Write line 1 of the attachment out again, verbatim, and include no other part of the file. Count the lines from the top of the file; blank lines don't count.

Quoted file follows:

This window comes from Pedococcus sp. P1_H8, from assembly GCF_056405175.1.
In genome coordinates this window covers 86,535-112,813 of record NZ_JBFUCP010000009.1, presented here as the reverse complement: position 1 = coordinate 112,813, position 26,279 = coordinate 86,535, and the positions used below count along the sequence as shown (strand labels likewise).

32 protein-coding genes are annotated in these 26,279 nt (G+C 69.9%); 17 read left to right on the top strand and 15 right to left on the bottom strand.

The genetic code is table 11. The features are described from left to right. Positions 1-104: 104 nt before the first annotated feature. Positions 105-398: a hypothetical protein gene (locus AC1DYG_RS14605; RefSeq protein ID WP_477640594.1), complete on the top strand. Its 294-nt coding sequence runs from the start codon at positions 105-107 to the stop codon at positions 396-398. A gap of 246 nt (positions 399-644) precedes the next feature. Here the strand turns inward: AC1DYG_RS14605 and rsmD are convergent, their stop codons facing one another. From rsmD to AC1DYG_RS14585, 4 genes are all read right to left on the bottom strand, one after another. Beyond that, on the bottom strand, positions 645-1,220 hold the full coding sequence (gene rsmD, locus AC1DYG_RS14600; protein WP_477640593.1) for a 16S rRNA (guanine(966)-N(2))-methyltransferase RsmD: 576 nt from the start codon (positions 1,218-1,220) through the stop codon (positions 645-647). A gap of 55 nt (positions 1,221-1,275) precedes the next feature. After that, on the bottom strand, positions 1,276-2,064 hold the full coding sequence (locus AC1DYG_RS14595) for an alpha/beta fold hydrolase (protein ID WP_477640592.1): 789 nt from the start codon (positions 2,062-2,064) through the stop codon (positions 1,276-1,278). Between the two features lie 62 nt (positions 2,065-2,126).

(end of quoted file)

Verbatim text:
This window comes from Pedococcus sp. P1_H8, from assembly GCF_056405175.1.